Indiana, ranked fourth in the latest polls after beginning the year as the preseason No. 1, has made it their mission not to overlook any opponent during what they hope to be a six-game run to the school’s sixth national title.
The tone Yogi Ferrell helped set early against James Madison in an 83-62 romp in Friday’s NCAA East Regional game at the University of Dayton Arena at least showed the Hoosiers are focused on doing just that.
“That’s why we’re such a tough team to beat because we have so many weapons,” said Cody Zeller. “Yogi proved that tonight. We have like five or six guys who can score 15 or 20 points on any night. No matter how long you prepare for us we have a lot of different weapons.”
Ferrell’s 16 points led five IU players in double figures against the Dukes, with Will Sheehey scoring 15 off the bench, Zeller and Victor Oladipo each tallying 11 and Jordan Hulls 10.
“We definitely didn’t take them lightly. We prepared for them just like Big Ten teams,” said Zeller.
Added Oladipo: “That’s pretty good for us, for (Yogi) to come out and play at a high level like he did. When he plays at a high level, our team does.”
— Yogi and No. 11: Yogi Ferrell is aware of the comparisons people are quick to make about him and Isiah Thomas, but he said Friday that he chose the No. 11 because it was the number his father wore.
But yes, he’s aware that Thomas, who led IU to a pair of Big Ten titles and the 1981 national championship, made the doubles ones a revered number in Bloomington.
“The great Isiah Thomas wore it. It’s a legendary number, I’d say,” said Ferrell after scoring 16 points to lead the Hoosiers to an 83-62 win over James Madison.
But Ferrell chose the number as a way to honor his dad, Kevin Sr., who had the foresight to reel his son away from the AAU spotlight as an eighth grader in favor of individual skill development after too many expectations were placed on him too soon.
Ferrell has said he didn’t initially understand what his father was doing but now knows it was the right decision.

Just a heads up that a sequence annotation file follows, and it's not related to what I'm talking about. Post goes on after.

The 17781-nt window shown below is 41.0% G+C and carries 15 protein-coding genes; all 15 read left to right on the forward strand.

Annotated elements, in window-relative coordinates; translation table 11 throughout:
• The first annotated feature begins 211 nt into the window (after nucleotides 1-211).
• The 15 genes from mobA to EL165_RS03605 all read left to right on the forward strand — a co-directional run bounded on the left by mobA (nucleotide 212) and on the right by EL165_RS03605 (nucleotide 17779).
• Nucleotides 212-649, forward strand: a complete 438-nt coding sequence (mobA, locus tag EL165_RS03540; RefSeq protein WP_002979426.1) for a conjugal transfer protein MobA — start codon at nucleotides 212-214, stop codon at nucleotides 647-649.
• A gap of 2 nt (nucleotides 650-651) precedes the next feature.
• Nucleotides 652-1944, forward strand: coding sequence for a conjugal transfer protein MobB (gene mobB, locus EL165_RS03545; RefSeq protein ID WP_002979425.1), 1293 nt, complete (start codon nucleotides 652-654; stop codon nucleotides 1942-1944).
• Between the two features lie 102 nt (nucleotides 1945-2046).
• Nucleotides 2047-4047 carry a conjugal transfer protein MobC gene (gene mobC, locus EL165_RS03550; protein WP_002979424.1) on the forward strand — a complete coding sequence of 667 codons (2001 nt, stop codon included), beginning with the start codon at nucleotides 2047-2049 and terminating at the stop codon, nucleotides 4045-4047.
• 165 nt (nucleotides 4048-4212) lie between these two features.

“I got number 11 because of my dad. He used to wear it and I wanted to wear it just like him,” he said.
As for Thomas, Ferrell said he got to meet him earlier this season, appropriately enough, when the Hoosiers played in the Legends Classic in New York.
It’s fair to suggest that Ferrell’s growing legend got an upgrade Friday night when he scored IU’s first nine points and 14 in leading the Hoosiers to an early 18-5 lead.
“If they weren’t going to cut me off I was just going to lay it up again,” he said.
— Speedy Hoosiers: Ferrell’s speed had the Dukes on their heels earlier, but the IU point guard didn’t deny that 7-footer Cody Zeller might be able to beat him in a race down the court.
The two used that combined speed on the play that gave IU a 30-point lead, 56-26, with just under 14 minutes remaining Friday. Ferrell led the break, and knowing Zeller was closing fast, tossed the basketball to the big guy for a rim-rattling exclamation mark.
“He might be able to (beat me),” said Ferrell of Zeller. “He’s fast. He’s got long legs, really like ostrich legs, so he can move on the court.”
— Up next: Indiana will play Temple in a third-round NCAA game at approximately 1:45 p.m. Sunday with CBS televising the contest.
Oladipo said the Hoosiers only got to see a few minutes of Temple’s early destruction of N.C. State. The Owls, however, had to fend off a comeback by the Wolfpack before earning a 76-72 win.
“(We saw) a little bit of it, but we couldn’t watch too much of it,” said Oladipo. “But we know they are a good team and have great players.”
Oladipo said the players know that at this point in the season, anything can and will happen. All anyone has to do, he said, is look at all of the upsets in the tournament that already have taken place.
One of those to fall was Wisconsin, a No. 5 seed in the West, that lost to No. 12 seed Mississippi.
The Badgers beat IU twice this season, including in the semifinals of the Big Ten tournament. But despite that, Oladipo said he wasn’t rooting for Wisconsin to have a short run in the tournament.
“No, that’s unfortunate. I want everybody in the Big Ten to do well because we are such a great league. That’s unfortunate they got the loss because they are a great team and they are well coached.”
The Hoosiers and Badgers wouldn’t have met in the tournament unless it was in the championship game.